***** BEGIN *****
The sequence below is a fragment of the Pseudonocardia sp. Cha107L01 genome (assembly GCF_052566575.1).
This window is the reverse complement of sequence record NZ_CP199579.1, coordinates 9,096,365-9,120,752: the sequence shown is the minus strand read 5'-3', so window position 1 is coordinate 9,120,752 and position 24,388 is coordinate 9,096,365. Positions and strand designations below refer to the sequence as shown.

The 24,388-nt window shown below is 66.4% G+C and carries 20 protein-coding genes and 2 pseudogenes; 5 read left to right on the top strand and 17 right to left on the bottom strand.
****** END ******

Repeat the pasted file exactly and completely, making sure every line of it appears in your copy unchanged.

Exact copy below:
The sequence below is a fragment of the Pseudonocardia sp. Cha107L01 genome (assembly GCF_052566575.1).
This window is the reverse complement of sequence record NZ_CP199579.1, coordinates 9,096,365-9,120,752: the sequence shown is the minus strand read 5'-3', so window position 1 is coordinate 9,120,752 and position 24,388 is coordinate 9,096,365. Positions and strand designations below refer to the sequence as shown.

The 24,388-nt window shown below is 66.4% G+C and carries 20 protein-coding genes and 2 pseudogenes; 5 read left to right on the top strand and 17 right to left on the bottom strand.